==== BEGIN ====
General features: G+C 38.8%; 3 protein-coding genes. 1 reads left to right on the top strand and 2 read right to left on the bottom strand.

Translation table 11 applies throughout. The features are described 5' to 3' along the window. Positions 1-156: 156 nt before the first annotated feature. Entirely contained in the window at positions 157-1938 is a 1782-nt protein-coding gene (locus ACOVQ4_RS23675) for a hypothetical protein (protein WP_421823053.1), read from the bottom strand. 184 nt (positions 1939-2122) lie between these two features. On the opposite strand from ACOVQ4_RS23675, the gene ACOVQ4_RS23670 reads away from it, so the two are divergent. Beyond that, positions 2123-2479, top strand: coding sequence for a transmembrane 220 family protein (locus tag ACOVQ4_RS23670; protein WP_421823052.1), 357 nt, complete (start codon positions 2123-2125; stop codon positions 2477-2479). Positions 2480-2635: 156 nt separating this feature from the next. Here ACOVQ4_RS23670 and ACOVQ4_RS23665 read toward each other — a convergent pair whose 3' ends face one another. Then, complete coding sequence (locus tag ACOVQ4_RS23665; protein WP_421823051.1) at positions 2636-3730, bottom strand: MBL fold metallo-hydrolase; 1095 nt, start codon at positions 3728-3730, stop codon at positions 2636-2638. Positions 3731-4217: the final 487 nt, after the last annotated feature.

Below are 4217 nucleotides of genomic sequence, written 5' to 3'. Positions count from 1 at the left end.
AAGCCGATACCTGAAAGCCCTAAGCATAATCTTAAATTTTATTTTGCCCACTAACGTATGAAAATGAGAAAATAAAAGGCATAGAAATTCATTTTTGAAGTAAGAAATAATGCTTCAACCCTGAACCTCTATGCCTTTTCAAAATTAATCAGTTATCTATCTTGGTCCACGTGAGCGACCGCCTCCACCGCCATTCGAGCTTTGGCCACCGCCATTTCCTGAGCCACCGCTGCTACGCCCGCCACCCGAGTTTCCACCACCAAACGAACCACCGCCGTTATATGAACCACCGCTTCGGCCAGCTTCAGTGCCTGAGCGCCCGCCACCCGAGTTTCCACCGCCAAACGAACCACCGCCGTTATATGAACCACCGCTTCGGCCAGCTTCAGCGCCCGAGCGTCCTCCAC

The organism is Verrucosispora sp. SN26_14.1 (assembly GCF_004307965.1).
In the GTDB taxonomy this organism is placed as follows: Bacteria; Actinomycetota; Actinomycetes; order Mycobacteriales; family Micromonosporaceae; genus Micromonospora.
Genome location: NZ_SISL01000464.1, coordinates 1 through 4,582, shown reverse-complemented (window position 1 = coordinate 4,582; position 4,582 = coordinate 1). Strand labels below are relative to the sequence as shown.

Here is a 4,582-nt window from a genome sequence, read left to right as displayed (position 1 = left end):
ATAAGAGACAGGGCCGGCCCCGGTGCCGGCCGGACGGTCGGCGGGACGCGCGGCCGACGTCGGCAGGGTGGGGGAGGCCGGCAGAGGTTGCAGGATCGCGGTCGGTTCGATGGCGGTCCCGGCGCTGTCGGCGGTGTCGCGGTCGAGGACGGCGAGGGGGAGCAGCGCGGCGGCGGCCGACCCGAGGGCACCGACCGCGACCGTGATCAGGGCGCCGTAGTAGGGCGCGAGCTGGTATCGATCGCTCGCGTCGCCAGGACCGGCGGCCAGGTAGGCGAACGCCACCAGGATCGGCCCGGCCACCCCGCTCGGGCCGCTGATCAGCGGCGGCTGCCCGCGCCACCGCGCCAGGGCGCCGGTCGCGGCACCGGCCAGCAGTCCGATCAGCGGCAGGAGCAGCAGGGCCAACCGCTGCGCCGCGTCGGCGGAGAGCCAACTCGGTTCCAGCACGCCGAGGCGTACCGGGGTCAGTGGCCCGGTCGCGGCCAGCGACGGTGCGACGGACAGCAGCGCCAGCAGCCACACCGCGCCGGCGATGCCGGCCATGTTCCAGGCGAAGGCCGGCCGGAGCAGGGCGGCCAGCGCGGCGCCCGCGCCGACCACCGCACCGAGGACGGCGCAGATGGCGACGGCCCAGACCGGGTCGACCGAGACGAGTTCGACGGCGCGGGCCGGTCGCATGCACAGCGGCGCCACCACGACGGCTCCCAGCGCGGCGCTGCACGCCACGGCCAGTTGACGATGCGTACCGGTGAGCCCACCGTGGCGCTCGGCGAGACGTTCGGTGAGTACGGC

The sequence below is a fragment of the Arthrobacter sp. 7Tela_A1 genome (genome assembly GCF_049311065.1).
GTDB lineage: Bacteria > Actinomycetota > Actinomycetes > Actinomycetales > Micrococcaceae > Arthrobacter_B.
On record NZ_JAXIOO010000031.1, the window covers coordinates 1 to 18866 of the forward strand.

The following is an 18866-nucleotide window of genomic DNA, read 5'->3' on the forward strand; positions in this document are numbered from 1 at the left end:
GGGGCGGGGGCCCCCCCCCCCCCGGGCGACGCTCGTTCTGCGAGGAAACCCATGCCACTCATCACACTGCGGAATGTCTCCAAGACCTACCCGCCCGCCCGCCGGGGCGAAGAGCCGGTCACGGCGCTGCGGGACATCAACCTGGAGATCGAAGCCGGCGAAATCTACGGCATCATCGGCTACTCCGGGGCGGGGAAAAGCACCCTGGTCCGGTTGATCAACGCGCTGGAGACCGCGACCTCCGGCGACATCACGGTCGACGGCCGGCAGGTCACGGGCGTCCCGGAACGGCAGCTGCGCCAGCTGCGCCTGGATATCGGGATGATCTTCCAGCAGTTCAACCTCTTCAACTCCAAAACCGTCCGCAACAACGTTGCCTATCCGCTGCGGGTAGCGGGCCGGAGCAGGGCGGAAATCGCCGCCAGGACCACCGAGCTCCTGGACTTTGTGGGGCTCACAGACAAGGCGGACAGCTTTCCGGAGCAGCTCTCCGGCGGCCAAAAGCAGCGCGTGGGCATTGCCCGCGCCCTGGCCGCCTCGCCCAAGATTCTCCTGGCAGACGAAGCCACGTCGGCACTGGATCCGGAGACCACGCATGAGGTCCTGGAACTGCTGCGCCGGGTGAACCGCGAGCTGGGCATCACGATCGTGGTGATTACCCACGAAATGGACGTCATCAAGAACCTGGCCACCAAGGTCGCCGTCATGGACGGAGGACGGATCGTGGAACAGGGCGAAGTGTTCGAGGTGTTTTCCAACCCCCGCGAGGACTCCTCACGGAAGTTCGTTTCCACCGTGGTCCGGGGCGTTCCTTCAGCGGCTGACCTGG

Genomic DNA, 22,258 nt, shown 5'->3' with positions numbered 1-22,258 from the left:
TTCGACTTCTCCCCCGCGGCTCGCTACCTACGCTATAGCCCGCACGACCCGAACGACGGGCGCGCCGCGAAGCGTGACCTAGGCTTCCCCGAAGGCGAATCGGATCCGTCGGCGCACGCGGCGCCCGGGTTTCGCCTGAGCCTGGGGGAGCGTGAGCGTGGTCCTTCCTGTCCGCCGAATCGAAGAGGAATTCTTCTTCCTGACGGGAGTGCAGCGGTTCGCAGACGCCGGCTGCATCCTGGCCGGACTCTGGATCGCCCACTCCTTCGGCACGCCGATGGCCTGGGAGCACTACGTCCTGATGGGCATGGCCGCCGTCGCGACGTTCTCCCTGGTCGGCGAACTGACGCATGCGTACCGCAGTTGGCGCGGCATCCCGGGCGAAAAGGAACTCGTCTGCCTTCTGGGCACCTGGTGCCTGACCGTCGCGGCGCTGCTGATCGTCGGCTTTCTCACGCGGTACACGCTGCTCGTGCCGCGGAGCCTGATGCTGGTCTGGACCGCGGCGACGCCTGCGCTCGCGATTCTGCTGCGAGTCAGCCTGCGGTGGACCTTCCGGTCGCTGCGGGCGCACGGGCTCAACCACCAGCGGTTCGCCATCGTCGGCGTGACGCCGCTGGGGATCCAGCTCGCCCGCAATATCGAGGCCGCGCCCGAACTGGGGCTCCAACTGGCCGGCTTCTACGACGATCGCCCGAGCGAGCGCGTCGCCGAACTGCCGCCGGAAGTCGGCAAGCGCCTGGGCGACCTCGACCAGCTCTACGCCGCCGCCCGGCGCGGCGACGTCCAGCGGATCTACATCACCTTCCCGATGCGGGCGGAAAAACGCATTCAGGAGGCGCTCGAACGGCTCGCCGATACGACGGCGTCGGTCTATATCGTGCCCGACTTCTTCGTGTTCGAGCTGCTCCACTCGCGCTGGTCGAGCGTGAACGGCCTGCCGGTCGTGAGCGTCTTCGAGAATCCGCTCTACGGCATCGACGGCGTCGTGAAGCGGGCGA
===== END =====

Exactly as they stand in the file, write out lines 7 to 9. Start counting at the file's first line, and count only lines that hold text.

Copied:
Genome location: NZ_SISL01000464.1, coordinates 1 through 4,582, shown reverse-complemented (window position 1 = coordinate 4,582; position 4,582 = coordinate 1). Strand labels below are relative to the sequence as shown.

Here is a 4,582-nt window from a genome sequence, read left to right as displayed (position 1 = left end):
ATAAGAGACAGGGCCGGCCCCGGTGCCGGCCGGACGGTCGGCGGGACGCGCGGCCGACGTCGGCAGGGTGGGGGAGGCCGGCAGAGGTTGCAGGATCGCGGTCGGTTCGATGGCGGTCCCGGCGCTGTCGGCGGTGTCGCGGTCGAGGACGGCGAGGGGGAGCAGCGCGGCGGCGGCCGACCCGAGGGCACCGACCGCGACCGTGATCAGGGCGCCGTAGTAGGGCGCGAGCTGGTATCGATCGCTCGCGTCGCCAGGACCGGCGGCCAGGTAGGCGAACGCCACCAGGATCGGCCCGGCCACCCCGCTCGGGCCGCTGATCAGCGGCGGCTGCCCGCGCCACCGCGCCAGGGCGCCGGTCGCGGCACCGGCCAGCAGTCCGATCAGCGGCAGGAGCAGCAGGGCCAACCGCTGCGCCGCGTCGGCGGAGAGCCAACTCGGTTCCAGCACGCCGAGGCGTACCGGGGTCAGTGGCCCGGTCGCGGCCAGCGACGGTGCGACGGACAGCAGCGCCAGCAGCCACACCGCGCCGGCGATGCCGGCCATGTTCCAGGCGAAGGCCGGCCGGAGCAGGGCGGCCAGCGCGGCGCCCGCGCCGACCACCGCACCGAGGACGGCGCAGATGGCGACGGCCCAGACCGGGTCGACCGAGACGAGTTCGACGGCGCGGGCCGGTCGCATGCACAGCGGCGCCACCACGACGGCTCCCAGCGCGGCGCTGCACGCCACGGCCAGTTGACGATGCGTACCGGTGAGCCCACCGTGGCGCTCGGCGAGACGTTCGGTGAGTACGGC